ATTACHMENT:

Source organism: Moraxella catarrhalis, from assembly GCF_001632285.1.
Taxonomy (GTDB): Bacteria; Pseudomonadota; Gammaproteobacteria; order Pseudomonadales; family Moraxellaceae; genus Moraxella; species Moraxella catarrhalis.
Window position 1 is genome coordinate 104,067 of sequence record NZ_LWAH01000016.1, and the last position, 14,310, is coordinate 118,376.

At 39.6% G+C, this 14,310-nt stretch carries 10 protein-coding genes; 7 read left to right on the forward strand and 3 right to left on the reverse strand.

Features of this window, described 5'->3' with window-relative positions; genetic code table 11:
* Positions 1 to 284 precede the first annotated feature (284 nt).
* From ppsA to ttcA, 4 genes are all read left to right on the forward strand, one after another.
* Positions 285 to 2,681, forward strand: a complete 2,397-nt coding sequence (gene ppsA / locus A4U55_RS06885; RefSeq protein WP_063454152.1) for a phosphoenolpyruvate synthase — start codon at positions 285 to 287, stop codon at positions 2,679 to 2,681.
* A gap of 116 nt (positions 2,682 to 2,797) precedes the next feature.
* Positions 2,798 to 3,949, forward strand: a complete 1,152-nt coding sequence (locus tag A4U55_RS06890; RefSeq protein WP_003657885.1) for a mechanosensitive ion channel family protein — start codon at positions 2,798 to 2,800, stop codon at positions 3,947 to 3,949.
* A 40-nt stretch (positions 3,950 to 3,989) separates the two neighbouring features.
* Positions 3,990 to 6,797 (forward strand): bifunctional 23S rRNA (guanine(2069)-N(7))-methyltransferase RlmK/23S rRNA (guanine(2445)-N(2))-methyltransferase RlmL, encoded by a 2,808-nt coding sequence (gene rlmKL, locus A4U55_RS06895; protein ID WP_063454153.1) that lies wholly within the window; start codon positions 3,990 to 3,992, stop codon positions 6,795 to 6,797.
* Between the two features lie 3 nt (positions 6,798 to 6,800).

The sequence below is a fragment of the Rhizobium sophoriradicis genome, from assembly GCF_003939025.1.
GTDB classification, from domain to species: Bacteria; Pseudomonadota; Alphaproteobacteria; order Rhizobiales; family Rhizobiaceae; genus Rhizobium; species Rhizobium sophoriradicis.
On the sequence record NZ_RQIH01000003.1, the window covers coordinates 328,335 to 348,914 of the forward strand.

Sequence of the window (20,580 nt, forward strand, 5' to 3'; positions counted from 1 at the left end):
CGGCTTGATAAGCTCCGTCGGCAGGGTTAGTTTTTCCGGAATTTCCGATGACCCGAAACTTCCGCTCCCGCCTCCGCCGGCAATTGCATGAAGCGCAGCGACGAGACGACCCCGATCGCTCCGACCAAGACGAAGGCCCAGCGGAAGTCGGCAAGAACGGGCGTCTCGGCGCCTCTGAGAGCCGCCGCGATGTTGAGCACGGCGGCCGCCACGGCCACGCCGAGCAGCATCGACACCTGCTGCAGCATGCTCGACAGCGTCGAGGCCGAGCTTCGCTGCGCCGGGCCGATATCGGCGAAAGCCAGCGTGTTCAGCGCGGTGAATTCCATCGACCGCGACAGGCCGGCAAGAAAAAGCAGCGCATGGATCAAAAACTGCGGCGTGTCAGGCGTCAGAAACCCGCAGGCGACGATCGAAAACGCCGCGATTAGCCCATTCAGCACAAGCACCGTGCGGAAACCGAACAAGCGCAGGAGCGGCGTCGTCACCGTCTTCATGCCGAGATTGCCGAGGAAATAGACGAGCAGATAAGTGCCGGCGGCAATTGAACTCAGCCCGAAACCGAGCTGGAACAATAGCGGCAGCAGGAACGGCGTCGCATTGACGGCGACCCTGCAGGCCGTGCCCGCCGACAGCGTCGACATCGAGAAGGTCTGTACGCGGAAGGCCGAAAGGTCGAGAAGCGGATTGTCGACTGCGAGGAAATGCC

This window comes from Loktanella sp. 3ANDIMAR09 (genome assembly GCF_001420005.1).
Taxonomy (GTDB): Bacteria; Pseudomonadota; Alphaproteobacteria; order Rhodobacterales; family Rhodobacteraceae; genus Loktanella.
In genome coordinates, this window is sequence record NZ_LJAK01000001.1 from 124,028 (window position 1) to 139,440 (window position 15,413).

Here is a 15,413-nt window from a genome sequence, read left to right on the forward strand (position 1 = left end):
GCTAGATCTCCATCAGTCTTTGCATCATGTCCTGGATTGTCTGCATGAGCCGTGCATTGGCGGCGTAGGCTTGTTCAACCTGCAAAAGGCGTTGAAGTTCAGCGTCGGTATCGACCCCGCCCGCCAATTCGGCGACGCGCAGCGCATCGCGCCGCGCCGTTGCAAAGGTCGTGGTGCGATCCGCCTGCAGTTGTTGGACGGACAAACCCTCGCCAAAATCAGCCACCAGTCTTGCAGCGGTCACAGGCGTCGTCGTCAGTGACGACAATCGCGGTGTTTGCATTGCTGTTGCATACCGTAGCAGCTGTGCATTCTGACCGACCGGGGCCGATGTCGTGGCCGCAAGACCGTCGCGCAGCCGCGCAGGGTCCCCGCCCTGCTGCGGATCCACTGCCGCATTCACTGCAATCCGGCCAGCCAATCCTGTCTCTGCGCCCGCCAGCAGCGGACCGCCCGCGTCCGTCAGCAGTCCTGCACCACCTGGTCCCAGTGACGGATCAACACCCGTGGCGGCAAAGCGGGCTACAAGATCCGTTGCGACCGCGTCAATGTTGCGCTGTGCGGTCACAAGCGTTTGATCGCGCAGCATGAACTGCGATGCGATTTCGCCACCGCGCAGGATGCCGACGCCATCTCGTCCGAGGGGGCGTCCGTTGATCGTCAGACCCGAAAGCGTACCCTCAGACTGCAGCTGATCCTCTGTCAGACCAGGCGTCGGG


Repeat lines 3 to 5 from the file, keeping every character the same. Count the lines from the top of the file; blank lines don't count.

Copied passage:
Window position 1 is genome coordinate 104,067 of sequence record NZ_LWAH01000016.1, and the last position, 14,310, is coordinate 118,376.

At 39.6% G+C, this 14,310-nt stretch carries 10 protein-coding genes; 7 read left to right on the forward strand and 3 right to left on the reverse strand.

Features of this window, described 5'->3' with window-relative positions; genetic code table 11: